Idaho lawsuit alleges Boy Scouts of America and LDS Church covered up sexual misconduct
This story has been updated to include comment from Boy Scouts of America.
A lawsuit alleging that the Boy Scouts of America knew Idaho Scout leaders and volunteers were child molesters but covered up the danger, allowing it to continue, will go to trial May 6 in federal court in Boise.
The case is one of two Idaho lawsuits in which a combined 29 men have sued the Boy Scouts and The Church of Jesus Christ of Latter-day Saints in federal court, alleging that both organizations were complicit in the cover-up.
The alleged abuse took place in Idaho in the 1960s, ’70s and ’80s.
The attorneys bringing the lawsuits — Gilion Dumas and Ashley Vaughn, of Portland, and Andrew Chasan and Timothy Walton, of Boise — contend the Boy Scouts kept files on Scoutmasters accused of sexual misconduct, but didn’t reveal that information to parents, volunteers or others. The attorneys also contend that church officials knew there was a problem with child molesters in Idaho troops, but intentionally kept that secret from families and law enforcement agencies.
Of those 29 cases, 19 have settled, three are slated for trial, two have been dismissed and five are pending.
The upcoming trial is for two of the three cases and includes only the Boy Scouts as a defendant. These two cases pertain specifically to former Scout leader Lawrence Libey from Lewiston, who died in 1999 at the age of 88.
Boy Scouts of America issued the following statement late Friday:
“The abuse suffered by Lawrence Libey’s victims was horrific and we are outraged that this monstrous individual took advantage of our programs to harm innocent young boys. We apologize to his victims, and any victim of abuse during their time in Scouting. We are steadfast in our belief that one incident of child abuse is one too many. We take care of victims – we believe them, we believe in fairly compensating them and we have paid for unlimited counseling, by a provider of their choice, regardless of the amount of time that has passed since an instance of abuse. As an organization, we have taken responsibility for abuse that occurred in Scouting decades ago, and have settled numerous cases, providing fair compensation and support for victims. Throughout our history, we have also taken proactive steps to help victims heal and enacted strong youth protection policies to prevent future abuse. At no time, in our organization’s past or present, have we ever knowingly allowed a sexual predator to work with youth, and we always seek to act swiftly when alerted to abuse allegations. Nothing is more important than the safety and protection of children in our Scouting programs—it is our top priority.”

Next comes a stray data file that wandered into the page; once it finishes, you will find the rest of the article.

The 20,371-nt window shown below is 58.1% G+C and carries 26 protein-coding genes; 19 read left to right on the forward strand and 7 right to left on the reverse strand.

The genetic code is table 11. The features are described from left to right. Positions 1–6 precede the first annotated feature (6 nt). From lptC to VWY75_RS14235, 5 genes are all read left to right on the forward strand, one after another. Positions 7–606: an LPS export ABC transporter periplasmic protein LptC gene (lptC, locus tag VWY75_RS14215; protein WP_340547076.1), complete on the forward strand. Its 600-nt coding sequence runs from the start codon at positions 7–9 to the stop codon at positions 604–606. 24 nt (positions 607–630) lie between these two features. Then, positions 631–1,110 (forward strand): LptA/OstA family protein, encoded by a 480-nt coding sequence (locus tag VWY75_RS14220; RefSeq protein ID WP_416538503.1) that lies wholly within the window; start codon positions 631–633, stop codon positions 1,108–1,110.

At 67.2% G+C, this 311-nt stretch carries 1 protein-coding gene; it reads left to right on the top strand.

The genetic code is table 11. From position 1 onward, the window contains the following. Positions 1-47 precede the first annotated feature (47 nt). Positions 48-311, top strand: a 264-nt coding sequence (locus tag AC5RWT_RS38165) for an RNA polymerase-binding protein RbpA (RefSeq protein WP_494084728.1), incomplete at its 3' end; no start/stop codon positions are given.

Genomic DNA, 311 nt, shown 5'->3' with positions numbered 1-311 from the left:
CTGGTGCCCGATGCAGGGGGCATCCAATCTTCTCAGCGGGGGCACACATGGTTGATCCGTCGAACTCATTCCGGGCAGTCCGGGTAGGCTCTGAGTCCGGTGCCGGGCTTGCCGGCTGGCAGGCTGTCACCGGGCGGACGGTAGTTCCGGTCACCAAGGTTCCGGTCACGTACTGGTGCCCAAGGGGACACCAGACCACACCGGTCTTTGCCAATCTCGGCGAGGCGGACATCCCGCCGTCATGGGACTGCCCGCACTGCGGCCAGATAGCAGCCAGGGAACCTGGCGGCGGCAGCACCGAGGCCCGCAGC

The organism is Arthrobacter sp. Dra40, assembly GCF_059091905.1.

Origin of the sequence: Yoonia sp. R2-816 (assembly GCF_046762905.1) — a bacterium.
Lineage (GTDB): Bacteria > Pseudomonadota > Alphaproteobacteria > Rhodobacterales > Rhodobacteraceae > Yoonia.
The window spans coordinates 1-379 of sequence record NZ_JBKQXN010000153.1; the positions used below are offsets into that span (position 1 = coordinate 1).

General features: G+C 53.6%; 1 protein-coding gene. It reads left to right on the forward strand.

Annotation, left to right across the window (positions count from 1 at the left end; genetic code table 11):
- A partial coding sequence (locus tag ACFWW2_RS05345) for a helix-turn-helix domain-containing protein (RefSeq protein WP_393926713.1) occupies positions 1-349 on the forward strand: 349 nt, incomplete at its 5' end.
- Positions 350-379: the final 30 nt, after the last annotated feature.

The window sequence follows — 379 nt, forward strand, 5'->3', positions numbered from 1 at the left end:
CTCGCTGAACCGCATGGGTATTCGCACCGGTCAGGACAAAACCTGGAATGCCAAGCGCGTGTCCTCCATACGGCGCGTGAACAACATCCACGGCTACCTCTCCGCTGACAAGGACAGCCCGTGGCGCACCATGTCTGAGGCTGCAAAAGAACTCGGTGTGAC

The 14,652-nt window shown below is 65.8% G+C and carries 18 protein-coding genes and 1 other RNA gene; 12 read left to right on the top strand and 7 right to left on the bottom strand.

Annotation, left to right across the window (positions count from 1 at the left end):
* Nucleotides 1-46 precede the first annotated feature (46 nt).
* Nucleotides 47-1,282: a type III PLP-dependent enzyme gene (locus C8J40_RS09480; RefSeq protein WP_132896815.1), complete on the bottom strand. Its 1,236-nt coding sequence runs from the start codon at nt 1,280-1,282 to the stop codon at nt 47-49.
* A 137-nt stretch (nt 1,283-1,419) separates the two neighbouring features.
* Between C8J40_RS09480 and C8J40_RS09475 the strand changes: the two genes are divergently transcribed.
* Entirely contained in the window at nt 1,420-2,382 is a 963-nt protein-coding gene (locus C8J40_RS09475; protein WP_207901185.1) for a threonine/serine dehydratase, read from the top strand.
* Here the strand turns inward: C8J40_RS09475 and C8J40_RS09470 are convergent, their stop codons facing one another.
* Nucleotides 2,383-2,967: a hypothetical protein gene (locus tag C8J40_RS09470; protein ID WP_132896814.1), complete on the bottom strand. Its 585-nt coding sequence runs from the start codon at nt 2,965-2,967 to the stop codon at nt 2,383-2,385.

Court rulings set trial parameters
In preparation for the May trial, U.S. District Judge B. Lynn Winmill recently issued two orders.
On March 15, Winmill ruled that the plaintiffs could introduce the Boy Scouts’ “ineligible volunteer” files as evidence in the trial.
Ineligible volunteer files are part of a decades-old system the Boy Scouts used to track sexual misconduct and other transgressions. These individuals have been deemed ineligible to participate in Scout programs.
On April 17, Winmill ruled the plaintiffs could seek punitive damages in addition to compensatory damages.
While compensatory damages are meant to compensate the victim, punitive damages are meant to punish a defendant for bad conduct and to serve as a deterrent to continuing the bad conduct, Dumas explained.
In 2010, a Portland jury awarded $18.5 million in punitive damages and $1.4 million in compensatory damages for the sexual abuse a former Scout suffered as a child.